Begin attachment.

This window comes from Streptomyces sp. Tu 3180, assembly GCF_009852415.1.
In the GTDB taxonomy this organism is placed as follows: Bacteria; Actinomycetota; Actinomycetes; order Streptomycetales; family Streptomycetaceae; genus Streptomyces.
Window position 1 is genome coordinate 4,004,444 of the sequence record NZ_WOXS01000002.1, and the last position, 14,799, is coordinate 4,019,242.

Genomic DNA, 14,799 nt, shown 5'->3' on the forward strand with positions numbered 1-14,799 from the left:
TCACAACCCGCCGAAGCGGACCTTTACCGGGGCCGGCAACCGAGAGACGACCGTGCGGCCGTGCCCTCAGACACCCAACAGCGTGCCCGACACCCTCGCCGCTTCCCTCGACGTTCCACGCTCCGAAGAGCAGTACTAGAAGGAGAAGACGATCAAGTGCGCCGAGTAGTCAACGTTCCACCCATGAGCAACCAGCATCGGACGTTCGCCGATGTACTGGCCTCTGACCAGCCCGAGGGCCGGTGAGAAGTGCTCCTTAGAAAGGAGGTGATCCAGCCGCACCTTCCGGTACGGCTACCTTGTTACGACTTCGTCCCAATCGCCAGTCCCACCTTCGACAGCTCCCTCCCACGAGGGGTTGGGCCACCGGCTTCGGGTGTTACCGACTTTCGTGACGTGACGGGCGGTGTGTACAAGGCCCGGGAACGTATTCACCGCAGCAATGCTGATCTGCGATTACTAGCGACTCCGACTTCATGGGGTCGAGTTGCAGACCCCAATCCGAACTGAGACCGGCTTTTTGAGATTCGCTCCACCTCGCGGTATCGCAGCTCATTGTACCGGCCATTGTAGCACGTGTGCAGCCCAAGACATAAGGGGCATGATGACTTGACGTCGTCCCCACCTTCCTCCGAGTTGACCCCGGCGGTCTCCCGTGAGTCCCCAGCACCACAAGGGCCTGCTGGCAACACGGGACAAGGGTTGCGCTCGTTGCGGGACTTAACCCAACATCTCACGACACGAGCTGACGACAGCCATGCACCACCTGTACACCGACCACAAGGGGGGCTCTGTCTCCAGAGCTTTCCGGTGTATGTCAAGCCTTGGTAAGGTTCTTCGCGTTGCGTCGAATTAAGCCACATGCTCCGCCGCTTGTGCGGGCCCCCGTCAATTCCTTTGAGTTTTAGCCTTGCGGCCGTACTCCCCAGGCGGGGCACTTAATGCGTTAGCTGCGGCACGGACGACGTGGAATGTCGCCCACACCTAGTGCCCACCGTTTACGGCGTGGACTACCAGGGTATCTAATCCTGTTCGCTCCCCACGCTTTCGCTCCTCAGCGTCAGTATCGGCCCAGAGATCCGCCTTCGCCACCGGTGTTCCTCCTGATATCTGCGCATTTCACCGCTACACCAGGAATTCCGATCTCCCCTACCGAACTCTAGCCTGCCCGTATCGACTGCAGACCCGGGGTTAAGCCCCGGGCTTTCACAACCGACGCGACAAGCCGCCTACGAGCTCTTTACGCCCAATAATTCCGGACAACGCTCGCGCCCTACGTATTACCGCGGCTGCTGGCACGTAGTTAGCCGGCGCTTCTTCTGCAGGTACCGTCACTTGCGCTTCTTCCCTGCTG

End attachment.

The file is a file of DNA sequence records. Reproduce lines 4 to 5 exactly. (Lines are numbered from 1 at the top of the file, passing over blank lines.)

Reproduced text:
Genomic DNA, 14,799 nt, shown 5'->3' on the forward strand with positions numbered 1-14,799 from the left:
TCACAACCCGCCGAAGCGGACCTTTACCGGGGCCGGCAACCGAGAGACGACCGTGCGGCCGTGCCCTCAGACACCCAACAGCGTGCCCGACACCCTCGCCGCTTCCCTCGACGTTCCACGCTCCGAAGAGCAGTACTAGAAGGAGAAGACGATCAAGTGCGCCGAGTAGTCAACGTTCCACCCATGAGCAACCAGCATCGGACGTTCGCCGATGTACTGGCCTCTGACCAGCCCGAGGGCCGGTGAGAAGTGCTCCTTAGAAAGGAGGTGATCCAGCCGCACCTTCCGGTACGGCTACCTTGTTACGACTTCGTCCCAATCGCCAGTCCCACCTTCGACAGCTCCCTCCCACGAGGGGTTGGGCCACCGGCTTCGGGTGTTACCGACTTTCGTGACGTGACGGGCGGTGTGTACAAGGCCCGGGAACGTATTCACCGCAGCAATGCTGATCTGCGATTACTAGCGACTCCGACTTCATGGGGTCGAGTTGCAGACCCCAATCCGAACTGAGACCGGCTTTTTGAGATTCGCTCCACCTCGCGGTATCGCAGCTCATTGTACCGGCCATTGTAGCACGTGTGCAGCCCAAGACATAAGGGGCATGATGACTTGACGTCGTCCCCACCTTCCTCCGAGTTGACCCCGGCGGTCTCCCGTGAGTCCCCAGCACCACAAGGGCCTGCTGGCAACACGGGACAAGGGTTGCGCTCGTTGCGGGACTTAACCCAACATCTCACGACACGAGCTGACGACAGCCATGCACCACCTGTACACCGACCACAAGGGGGGCTCTGTCTCCAGAGCTTTCCGGTGTATGTCAAGCCTTGGTAAGGTTCTTCGCGTTGCGTCGAATTAAGCCACATGCTCCGCCGCTTGTGCGGGCCCCCGTCAATTCCTTTGAGTTTTAGCCTTGCGGCCGTACTCCCCAGGCGGGGCACTTAATGCGTTAGCTGCGGCACGGACGACGTGGAATGTCGCCCACACCTAGTGCCCACCGTTTACGGCGTGGACTACCAGGGTATCTAATCCTGTTCGCTCCCCACGCTTTCGCTCCTCAGCGTCAGTATCGGCCCAGAGATCCGCCTTCGCCACCGGTGTTCCTCCTGATATCTGCGCATTTCACCGCTACACCAGGAATTCCGATCTCCCCTACCGAACTCTAGCCTGCCCGTATCGACTGCAGACCCGGGGTTAAGCCCCGGGCTTTCACAACCGACGCGACAAGCCGCCTACGAGCTCTTTACGCCCAATAATTCCGGACAACGCTCGCGCCCTACGTATTACCGCGGCTGCTGGCACGTAGTTAGCCGGCGCTTCTTCTGCAGGTACCGTCACTTGCGCTTCTTCCCTGCTG